A longtime whistleblower at a Maryland VA facility says that her superiors told her she was going to be fired just a day before she was set to testify to Congress.
Dr. Minu Aghevli, PhD, is the coordinator of the VA’s opioid-addiction treatment program in Baltimore, which is part of the Veterans Affairs Maryland Health Care System. She was set to testify about how the VA treats whistleblowers like her on Tuesday of this week. On Monday, she says she got a “notice of proposed removal.”
“The notice of proposed removal was issued immediately after the Agency learned that Dr. Aghevli’s disclosures would be the subject of a front-page story in USA Today and that she would be testifying before Congress,” her legal team wrote in the letter to OSC, according to an ABC report. “The reasons set forth by the Agency for proposing Dr. Aghevli’s removal are without merit and cannot be the actual reasons for proposing her removal.”
The hearing she testified at on Tuesday was held by the House Veterans’ Affairs Subcommittee on Oversight and titled: “Learning from Whistleblowers at the Department of Veterans Affairs.”
Aghevli’s prepared testimony explained how, back in 2013, she sounded the alarm about how management at the VA medical facility where she worked was telling her to cut down the size of her program’s wait list in ways that she “felt were improper,” like scheduling fake appointments at an imaginary clinic, she testified at Tuesday’s hearing.
“After I started voicing my concerns about our improper wait list practices, the agency threatened to remove me as coordinator of the program and transfer me to a different area of the hospital,” she explained to the subcommittee.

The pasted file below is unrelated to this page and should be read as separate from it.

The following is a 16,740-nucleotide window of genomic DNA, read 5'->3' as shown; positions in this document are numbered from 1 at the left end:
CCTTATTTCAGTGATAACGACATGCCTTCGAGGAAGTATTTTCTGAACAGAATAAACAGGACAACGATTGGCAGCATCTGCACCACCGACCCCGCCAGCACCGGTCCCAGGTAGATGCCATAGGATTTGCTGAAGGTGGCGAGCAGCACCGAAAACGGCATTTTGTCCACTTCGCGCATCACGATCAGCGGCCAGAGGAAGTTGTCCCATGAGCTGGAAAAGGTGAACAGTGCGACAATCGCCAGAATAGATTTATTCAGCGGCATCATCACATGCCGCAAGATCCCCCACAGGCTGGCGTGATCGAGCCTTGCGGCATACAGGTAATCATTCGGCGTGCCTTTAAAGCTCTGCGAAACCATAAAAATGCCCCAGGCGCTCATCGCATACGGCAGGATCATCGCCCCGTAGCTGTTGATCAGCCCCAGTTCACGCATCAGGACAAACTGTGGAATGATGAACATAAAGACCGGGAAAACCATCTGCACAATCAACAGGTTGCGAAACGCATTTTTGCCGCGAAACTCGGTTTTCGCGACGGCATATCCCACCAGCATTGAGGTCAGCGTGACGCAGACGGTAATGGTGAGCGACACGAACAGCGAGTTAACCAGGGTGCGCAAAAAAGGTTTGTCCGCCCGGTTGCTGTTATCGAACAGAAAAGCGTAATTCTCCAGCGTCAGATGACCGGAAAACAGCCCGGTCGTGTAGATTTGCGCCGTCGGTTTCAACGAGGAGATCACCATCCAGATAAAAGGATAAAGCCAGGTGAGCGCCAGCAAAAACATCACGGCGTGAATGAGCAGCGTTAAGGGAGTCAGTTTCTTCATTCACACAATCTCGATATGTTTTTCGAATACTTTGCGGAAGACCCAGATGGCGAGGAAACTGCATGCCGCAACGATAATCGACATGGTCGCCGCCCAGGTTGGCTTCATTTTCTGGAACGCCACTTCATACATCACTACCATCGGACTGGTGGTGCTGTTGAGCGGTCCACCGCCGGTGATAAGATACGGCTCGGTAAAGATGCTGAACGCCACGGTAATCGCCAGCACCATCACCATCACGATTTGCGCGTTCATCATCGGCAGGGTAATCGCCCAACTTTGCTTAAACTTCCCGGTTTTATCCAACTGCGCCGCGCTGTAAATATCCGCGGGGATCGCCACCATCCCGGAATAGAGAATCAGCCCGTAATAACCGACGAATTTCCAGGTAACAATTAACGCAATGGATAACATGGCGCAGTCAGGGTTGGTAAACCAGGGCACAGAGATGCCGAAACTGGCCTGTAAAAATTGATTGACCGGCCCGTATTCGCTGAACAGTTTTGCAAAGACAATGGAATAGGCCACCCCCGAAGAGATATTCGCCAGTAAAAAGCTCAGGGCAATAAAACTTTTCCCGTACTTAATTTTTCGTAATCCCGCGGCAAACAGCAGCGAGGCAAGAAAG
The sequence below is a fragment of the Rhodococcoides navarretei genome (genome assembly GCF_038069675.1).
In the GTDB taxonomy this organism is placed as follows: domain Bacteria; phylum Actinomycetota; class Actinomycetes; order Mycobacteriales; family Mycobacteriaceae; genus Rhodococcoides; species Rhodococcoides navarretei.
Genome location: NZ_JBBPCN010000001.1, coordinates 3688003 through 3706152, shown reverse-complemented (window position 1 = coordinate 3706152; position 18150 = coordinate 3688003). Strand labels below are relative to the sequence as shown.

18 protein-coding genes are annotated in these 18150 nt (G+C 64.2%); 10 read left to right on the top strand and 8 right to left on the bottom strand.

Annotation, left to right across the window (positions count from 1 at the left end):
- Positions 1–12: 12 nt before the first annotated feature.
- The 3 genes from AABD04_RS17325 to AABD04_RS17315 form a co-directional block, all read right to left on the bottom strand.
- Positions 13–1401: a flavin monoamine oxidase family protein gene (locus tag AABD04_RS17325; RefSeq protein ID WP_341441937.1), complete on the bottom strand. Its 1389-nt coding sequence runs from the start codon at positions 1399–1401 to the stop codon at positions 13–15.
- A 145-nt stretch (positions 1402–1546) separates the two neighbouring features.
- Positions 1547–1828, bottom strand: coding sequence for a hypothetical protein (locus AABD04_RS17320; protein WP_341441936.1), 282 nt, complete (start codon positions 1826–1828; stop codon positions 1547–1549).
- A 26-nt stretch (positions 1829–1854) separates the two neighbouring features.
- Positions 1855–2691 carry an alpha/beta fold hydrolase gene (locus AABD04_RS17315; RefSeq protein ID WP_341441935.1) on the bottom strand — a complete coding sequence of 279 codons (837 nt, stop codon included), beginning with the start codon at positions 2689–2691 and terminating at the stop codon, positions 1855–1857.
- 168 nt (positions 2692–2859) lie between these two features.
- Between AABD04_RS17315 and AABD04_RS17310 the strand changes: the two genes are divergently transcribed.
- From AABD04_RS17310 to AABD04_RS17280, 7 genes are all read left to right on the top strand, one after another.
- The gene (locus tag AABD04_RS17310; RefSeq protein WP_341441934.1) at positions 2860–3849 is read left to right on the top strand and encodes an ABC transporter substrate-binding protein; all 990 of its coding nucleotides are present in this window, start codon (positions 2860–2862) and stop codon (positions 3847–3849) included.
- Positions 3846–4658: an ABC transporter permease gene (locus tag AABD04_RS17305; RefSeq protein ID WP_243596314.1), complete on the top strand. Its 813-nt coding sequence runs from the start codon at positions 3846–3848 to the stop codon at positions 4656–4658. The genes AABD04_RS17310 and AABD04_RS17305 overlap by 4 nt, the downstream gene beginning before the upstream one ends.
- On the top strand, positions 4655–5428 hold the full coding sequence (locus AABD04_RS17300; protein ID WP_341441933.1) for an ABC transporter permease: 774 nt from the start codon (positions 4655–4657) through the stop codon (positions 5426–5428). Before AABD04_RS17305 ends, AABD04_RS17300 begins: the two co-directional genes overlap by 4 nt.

“Over the last five years, this pattern of retaliation and threats has continued,” the whistleblower added. “It doesn’t matter that my performance evaluations have been uniformly outstanding; I have experienced constant harassment, scrutiny and frivolous investigations.”
Aghevli also said that she was threatened with a reprimand last year after voicing concerns about a patient’s death and that earlier this year, she raised safety concerns, which she says were answered by the VA revoking her clinical privileges, which prevents her from seeing or talking to patients.
Aghevli also testified that the suspension of her clinical privileges did not count as a “personnel action” under the law. However, she says it was even worse than taking a disciplinary action.
“Even if my somehow termination is stopped, I will still have to put down that my privileges were suspended every time I renew license or if I ever apply for a job for the rest of my career,” Aghevli explained. “So it’s kind of like having an arrest record I can’t ever expunge.”
Ultimately, Aghevli said that this kind of treatment of VA whistleblowers has a “terrible effect” on the veterans in the department’s care.
“I’ve taken care of some of my patients for almost 20 years; I see some of them every day when they come into the clinic,” Aghevli concluded. “They are like my family. It has broken my heart to not see them during these past two months. Sometimes I’m one of the most stable people in their lives, so when I abruptly disappear, it affects them.”
Now, she says, the department is trying to fire her.
“Yesterday, I was informed that they were starting the process to remove me,” Aghevli told the committee while fighting back tears, noting that she informed her superiors of her invitation to testify two weeks ago. “This feels obviously retaliatory. But worse than that, I feel like I’m being used as a threat against other employees who might think about speaking up about patient care concerns, and I resent that. I do not want to be used as a pawn.”
The full hearing can be found here:
2019-06-25 Subcommittee on Oversight and Investigations Hearing: Learning from Whistleblowers at VA
The VA did not immediately to respond to a request for comment.